In 1933 work started to deepen river bed of the river Hrazdan (the major river of Armenia starting at the northwest extremity of Lake Sevan) and construct a tunnel 40 metres below the original lake Sevan water level. The work was delayed due to World War II and was only finished in 1949. The water level then began to fall by more than one metre per year. As a result the water level fell drastically by more than 20 m from the Soviet era to the 1990s due to over-exploitation.
Lake Sevan water levels in m above sea level.
Water volume fell by 44 percent and the problem was compounded by pollution from sewage and industrial waste, turning some parts of the lake into swamp and causing species of fish and birds to disappear. An ecological disaster like in the Aral Sea was avoided when the Stalinist era ended in 1956 and the project and its consequences were reviewed thoroughly. The authorities began a programme to restore water levels 10 years ago and in 2008 imposed limits on irrigation usage and banned the use of the lake's water for hydropower production. Thanks to these provisions the lake's water level began to heighten by 25 to 35 centimetres per year and rose by three metres over the past 10 years. Still environmentalists warn that serious ecological problems remain and that water quality is still being affected.
As to the name of the lake, Sev means black in Armenian. Locals have told visitors that the name Sevan comes from many centuries ago during a cold winter when one of the frequent invasions by Arabs was imminent. The villagers warned one another and proceeded across the ice of Sevan to the (then) island on which Sevanavank was located. Once everyone was across they barracaded themselves in the church and prayed that their lives be spared. As the Arabs approached the ice they too crossed, but once they were well on their way across it, the ice gave and the invaders drown in the icy waters. The villagers viewed this as an act of God, sparing them from sure death. The lake was black with bodies of the dead soldiers so they named it Sevan.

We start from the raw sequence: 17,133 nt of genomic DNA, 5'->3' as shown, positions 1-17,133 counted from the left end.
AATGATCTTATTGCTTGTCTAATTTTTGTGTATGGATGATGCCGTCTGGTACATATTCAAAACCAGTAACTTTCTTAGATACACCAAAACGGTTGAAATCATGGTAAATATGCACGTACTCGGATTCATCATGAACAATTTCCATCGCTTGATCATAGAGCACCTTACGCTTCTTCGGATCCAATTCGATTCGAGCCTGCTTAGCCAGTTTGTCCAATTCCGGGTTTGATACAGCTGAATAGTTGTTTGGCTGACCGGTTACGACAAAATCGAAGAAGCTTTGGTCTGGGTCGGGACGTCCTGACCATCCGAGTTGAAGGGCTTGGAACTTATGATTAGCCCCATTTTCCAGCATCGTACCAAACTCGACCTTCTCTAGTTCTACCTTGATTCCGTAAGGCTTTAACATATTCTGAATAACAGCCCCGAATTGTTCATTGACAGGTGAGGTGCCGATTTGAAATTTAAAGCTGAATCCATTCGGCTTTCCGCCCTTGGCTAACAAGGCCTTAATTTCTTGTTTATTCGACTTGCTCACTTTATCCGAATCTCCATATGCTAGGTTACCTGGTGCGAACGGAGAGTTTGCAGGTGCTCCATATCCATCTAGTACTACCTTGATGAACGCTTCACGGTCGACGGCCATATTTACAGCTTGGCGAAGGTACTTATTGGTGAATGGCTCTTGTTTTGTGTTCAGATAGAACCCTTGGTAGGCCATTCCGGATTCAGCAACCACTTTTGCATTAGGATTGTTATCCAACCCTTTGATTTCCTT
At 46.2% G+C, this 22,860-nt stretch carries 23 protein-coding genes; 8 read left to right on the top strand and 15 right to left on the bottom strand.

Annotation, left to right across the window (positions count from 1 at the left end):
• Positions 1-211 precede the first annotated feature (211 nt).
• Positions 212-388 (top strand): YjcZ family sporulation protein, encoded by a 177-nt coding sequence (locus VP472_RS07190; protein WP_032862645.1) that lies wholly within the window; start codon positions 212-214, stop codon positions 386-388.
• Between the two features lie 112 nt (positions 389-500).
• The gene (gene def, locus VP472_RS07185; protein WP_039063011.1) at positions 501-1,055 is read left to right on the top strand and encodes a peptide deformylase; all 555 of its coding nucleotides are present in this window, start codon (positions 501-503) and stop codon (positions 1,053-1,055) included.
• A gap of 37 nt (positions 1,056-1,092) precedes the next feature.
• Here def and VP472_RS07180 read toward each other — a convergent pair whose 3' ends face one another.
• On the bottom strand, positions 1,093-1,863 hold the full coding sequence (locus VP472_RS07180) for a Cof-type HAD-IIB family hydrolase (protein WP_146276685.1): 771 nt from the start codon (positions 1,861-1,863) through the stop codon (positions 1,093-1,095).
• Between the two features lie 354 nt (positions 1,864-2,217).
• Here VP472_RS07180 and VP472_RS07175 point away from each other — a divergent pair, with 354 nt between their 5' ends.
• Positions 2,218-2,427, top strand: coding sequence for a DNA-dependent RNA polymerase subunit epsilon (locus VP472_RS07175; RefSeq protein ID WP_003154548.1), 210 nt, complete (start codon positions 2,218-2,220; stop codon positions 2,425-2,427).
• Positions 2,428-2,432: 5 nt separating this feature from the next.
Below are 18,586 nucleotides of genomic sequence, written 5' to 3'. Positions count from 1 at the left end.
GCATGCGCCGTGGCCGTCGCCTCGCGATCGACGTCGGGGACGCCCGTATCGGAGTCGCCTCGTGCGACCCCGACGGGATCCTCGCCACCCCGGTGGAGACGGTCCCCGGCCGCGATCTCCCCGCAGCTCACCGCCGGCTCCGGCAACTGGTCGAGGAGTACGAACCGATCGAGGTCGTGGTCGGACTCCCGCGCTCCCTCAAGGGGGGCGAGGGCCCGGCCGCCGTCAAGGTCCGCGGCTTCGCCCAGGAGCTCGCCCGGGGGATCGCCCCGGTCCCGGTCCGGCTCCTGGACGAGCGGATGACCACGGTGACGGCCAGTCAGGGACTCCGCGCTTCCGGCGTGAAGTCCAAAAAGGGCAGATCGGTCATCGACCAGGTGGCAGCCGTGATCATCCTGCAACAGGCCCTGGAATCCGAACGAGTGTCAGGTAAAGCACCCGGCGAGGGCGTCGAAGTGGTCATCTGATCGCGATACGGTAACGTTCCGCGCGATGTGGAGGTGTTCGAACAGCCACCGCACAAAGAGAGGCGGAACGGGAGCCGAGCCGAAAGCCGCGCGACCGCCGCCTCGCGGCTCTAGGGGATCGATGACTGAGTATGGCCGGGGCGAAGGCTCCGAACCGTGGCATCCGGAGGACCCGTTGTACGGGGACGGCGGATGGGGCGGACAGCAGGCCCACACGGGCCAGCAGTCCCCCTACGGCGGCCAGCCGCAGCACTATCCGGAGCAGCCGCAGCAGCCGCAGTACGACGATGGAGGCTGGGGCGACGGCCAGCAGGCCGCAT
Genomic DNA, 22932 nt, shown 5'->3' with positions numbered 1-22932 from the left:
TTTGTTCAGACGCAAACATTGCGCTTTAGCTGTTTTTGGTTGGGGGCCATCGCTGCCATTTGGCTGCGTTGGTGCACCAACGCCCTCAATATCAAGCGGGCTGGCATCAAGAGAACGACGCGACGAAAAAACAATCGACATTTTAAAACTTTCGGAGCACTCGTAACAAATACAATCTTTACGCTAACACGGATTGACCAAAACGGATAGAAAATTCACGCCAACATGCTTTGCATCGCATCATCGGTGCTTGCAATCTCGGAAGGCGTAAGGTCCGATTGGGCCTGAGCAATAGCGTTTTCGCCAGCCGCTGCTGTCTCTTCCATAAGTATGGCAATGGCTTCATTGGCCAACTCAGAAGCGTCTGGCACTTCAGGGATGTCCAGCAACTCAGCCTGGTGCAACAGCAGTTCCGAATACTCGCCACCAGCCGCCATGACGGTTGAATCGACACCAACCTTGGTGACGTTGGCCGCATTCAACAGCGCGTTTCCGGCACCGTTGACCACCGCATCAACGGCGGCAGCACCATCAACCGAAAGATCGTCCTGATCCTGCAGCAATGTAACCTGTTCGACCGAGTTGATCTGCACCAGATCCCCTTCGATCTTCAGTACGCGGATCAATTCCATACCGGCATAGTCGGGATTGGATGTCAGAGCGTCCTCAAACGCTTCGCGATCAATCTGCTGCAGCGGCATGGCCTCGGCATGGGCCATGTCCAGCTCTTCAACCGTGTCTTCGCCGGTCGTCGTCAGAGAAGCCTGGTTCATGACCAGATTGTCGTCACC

The Armenian culture has a long and violent history behind it - assaulted by Assyrians, Romans, Arabs, Mongols, Persians, and Turks. Known as Urartu it flourished about 3000 years ago as one of the oldest state formations in the world. The present republic of Armenia contains well-preserved buildings from the 4th and 5th century.